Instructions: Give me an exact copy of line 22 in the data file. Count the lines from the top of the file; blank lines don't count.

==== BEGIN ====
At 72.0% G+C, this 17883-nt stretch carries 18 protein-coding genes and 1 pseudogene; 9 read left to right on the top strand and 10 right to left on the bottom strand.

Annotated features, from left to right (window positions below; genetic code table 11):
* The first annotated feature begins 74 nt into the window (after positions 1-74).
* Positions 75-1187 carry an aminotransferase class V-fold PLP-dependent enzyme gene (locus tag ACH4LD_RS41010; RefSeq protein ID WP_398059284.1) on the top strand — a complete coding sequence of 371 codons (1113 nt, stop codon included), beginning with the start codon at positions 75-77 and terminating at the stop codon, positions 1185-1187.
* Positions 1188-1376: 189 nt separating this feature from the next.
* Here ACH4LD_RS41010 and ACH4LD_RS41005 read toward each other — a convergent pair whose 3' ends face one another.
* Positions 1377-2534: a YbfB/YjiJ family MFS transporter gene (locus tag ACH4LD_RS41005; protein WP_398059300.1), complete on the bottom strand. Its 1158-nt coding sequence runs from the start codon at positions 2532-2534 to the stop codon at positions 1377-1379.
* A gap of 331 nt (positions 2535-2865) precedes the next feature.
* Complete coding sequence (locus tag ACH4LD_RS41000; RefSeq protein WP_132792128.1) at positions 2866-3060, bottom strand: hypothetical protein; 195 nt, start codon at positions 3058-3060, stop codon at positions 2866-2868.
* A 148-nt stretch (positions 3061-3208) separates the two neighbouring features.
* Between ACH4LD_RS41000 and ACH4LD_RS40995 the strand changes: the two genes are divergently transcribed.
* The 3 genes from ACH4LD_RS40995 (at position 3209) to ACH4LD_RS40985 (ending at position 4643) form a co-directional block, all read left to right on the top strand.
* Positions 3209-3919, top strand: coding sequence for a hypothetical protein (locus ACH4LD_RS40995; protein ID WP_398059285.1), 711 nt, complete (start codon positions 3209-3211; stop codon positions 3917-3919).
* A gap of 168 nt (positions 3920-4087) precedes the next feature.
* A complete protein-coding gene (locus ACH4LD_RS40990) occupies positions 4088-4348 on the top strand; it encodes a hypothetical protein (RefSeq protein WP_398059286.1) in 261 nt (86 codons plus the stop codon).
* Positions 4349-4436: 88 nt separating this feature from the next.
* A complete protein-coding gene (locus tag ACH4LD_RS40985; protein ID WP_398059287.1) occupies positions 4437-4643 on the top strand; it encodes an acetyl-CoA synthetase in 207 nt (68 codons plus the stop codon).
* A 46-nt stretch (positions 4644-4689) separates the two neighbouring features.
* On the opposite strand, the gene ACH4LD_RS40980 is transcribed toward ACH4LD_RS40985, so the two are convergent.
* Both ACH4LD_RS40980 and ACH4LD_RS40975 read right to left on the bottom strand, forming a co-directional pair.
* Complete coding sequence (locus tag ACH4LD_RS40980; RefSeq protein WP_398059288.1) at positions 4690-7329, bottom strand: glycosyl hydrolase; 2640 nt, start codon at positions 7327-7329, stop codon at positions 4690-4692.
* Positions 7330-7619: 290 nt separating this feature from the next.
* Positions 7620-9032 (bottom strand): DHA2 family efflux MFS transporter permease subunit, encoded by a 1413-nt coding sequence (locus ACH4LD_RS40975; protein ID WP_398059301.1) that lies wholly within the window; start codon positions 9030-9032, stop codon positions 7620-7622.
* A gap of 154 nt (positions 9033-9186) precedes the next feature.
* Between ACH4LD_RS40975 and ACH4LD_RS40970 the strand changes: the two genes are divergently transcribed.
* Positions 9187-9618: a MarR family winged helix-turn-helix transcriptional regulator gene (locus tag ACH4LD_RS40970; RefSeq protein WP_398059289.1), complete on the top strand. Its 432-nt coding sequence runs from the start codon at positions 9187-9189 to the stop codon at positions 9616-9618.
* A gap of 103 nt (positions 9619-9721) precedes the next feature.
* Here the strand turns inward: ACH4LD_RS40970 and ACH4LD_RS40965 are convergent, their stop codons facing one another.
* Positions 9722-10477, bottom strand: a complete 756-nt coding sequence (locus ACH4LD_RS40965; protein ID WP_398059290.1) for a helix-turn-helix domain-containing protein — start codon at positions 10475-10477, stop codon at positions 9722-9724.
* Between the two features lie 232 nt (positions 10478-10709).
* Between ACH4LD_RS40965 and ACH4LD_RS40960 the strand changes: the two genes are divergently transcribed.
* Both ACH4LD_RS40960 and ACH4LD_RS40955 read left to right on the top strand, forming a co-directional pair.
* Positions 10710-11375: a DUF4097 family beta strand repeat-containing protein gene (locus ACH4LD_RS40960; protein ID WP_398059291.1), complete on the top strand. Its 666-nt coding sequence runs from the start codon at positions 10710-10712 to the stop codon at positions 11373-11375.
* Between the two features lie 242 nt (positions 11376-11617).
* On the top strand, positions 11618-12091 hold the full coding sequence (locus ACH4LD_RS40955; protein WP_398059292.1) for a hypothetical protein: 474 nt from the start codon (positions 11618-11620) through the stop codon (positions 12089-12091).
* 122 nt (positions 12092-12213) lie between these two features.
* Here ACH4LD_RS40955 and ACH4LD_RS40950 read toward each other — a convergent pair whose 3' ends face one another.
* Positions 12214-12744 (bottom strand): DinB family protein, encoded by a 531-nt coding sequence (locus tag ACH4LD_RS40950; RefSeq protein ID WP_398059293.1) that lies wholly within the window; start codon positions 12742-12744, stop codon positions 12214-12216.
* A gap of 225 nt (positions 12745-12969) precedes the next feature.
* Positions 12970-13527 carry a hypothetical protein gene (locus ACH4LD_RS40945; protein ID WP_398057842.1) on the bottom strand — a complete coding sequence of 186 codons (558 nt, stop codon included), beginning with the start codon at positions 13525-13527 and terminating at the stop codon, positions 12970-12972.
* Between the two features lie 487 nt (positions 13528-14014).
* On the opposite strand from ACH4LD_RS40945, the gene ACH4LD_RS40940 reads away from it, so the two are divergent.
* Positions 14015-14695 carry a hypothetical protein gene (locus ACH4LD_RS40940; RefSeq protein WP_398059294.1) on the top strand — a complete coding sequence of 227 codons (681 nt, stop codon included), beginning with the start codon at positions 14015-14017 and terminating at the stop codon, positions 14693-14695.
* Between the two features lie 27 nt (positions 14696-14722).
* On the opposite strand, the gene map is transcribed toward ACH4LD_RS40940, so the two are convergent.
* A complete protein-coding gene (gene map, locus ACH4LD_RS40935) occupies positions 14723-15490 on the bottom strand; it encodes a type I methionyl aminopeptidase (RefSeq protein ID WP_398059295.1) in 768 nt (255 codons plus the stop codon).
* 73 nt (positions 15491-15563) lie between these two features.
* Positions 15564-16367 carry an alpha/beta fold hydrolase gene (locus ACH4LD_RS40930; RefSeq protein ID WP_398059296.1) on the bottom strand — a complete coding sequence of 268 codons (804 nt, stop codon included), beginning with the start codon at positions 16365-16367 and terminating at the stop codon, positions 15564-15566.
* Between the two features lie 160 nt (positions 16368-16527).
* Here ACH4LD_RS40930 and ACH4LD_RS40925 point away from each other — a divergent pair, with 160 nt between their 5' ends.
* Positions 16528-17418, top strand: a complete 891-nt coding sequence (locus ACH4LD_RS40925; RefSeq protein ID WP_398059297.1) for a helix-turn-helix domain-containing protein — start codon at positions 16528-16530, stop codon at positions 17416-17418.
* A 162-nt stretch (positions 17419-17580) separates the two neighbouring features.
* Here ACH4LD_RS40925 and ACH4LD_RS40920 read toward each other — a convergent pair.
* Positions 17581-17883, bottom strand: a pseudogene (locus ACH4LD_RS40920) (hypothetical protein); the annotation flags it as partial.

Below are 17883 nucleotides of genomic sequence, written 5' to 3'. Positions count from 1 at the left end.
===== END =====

* Positions 7330-7619: 290 nt separating this feature from the next.